Today there’s entertainment everywhere, everyday, all the time, even on our telephones. Yesteryear entertainment was of your own making and had some practical basis like school programs, quilting bees, lyceum, debates, ladies aid, church meals, picnics, sleigh rides, yarns around the cracker barrel at the general store, all of which taught manners and morals. There wasn’t radio, television, film or Facebook.
When the circus came to town or a theatrical troupe at the local Opera House, then you paid admission. Nearly every small town had an opera house which was the community hall, too. You were so glad for new faces and new scenes.
Savanna, Illinois, 1848 – “American History Illustrated", 1982, exhibit, Minnesota State Historical Society
Then just prior to mid-nineteenth century, the “moving picture” came to be, first being preceded by the cosmoramic view, the cyclorama, the panorama and THEN the mobile panorama. There weren’t many of them but if a place you knew or had heard about, Savanna, for instance, and its neighboring towns up and down the Mississippi you made an effort to attend. You could ooooh and aaah over buildings you might recognize or know someone who frequented the scene. That was entertainment.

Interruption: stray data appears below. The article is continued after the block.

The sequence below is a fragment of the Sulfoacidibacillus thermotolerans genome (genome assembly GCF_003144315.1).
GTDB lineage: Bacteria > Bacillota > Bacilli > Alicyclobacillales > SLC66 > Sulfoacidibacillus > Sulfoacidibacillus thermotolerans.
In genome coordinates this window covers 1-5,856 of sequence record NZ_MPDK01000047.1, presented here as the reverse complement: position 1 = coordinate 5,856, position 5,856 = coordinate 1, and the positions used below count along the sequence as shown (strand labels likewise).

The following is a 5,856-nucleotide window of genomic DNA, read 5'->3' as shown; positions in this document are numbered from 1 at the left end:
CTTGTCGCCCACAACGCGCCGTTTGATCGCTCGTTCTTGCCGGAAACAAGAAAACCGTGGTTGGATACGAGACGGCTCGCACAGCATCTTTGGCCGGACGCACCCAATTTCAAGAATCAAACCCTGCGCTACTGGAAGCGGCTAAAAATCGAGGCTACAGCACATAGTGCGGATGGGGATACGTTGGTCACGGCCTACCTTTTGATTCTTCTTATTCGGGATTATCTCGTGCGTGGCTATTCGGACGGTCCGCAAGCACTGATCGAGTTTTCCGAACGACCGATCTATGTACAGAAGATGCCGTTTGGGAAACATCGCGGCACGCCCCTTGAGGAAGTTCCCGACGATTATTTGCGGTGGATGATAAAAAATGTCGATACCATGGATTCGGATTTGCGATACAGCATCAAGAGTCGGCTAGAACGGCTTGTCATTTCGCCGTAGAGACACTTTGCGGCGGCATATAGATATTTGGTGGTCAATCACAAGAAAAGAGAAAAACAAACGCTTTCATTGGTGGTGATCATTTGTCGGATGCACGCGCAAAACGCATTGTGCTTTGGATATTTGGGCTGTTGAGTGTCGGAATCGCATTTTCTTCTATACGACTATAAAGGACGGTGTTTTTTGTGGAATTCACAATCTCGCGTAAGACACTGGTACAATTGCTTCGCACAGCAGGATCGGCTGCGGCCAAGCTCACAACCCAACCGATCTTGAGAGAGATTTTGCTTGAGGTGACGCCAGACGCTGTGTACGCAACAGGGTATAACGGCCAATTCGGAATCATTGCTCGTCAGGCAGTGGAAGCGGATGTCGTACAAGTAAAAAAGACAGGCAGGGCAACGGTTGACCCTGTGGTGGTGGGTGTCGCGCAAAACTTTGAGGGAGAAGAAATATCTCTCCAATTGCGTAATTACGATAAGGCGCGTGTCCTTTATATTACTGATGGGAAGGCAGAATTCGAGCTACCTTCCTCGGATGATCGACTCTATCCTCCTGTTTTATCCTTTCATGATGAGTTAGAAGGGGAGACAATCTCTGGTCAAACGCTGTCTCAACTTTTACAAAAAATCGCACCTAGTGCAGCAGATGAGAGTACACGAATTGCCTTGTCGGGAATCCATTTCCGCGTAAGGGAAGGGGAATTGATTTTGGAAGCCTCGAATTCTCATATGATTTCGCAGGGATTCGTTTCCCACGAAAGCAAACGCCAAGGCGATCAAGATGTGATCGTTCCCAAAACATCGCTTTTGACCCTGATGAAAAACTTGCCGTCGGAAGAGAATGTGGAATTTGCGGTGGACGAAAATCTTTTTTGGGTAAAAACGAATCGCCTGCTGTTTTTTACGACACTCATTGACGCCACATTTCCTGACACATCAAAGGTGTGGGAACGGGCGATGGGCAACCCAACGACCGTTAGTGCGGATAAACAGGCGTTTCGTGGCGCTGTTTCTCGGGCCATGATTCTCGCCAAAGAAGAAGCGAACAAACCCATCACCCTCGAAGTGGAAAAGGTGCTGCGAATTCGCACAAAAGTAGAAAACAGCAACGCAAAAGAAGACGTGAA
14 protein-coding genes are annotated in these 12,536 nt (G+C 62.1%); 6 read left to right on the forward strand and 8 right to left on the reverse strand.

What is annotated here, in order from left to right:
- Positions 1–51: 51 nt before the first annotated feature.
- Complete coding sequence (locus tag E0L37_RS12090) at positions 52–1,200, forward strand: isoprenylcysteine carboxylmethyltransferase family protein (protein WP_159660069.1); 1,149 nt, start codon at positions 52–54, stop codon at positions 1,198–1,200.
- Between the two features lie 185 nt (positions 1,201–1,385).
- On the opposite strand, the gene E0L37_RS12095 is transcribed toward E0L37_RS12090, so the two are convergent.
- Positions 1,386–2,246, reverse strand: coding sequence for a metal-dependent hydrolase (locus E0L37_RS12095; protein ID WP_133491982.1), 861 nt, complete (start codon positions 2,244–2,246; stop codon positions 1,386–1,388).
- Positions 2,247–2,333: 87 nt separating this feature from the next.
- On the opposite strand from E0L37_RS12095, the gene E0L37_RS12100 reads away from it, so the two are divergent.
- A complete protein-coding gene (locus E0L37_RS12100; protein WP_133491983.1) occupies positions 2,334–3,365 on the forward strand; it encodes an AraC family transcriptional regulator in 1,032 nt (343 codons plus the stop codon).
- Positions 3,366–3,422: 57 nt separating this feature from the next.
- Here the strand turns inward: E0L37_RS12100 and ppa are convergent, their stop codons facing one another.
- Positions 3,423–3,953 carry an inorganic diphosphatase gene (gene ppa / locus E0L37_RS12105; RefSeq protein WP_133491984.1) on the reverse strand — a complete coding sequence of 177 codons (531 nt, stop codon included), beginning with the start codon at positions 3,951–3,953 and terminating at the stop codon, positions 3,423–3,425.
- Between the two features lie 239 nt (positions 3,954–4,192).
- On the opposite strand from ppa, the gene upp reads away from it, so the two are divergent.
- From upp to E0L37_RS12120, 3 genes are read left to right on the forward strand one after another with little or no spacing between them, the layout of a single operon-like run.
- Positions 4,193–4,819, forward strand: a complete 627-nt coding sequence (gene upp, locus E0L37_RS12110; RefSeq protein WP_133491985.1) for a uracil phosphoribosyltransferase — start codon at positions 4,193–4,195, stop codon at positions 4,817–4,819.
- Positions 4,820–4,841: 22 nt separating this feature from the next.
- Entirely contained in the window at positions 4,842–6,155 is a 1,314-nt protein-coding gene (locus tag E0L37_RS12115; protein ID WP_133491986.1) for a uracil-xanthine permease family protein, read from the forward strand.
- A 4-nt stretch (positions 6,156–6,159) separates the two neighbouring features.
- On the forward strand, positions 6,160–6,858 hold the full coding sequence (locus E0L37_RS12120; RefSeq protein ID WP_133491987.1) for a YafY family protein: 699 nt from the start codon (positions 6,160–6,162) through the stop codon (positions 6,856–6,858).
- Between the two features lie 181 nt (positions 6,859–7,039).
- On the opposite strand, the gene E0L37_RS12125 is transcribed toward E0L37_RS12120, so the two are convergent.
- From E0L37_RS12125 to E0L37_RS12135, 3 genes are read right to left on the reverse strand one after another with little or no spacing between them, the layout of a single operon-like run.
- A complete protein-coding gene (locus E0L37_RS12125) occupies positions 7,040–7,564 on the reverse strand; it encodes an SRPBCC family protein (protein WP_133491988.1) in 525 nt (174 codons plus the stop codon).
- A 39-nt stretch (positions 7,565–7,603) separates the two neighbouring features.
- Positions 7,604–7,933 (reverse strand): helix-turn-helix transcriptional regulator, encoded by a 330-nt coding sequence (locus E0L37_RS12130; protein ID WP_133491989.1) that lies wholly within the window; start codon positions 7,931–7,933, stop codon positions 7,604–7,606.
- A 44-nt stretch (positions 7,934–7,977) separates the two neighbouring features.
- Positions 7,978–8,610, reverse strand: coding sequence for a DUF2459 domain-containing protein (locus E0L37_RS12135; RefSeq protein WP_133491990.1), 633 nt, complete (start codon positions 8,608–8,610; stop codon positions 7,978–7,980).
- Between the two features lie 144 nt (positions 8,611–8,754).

Those gigantic canvas were mounted on huge wooden frames, two heavy duty poles as reels were fit upright from the canvas to wind and unwind on. A horizontal beam across the top had small wheels with grooves fastened by rope to that beam which guided the canvas along. The poles/reels that moved the canvas were revolved by a gear system turned by hand, of course. It took many hands to make a moving picture. Imagine wrestling that heavy, heavy canvas, yards and yards of it, along with the frame at every venue. But it was worth it to make it reveal those scenes slowly to an eager public who might be encouraged to GO WEST or at least appreciate Ol’ Man River, the favorite topic of seven of the panoramas, and favorite of the public.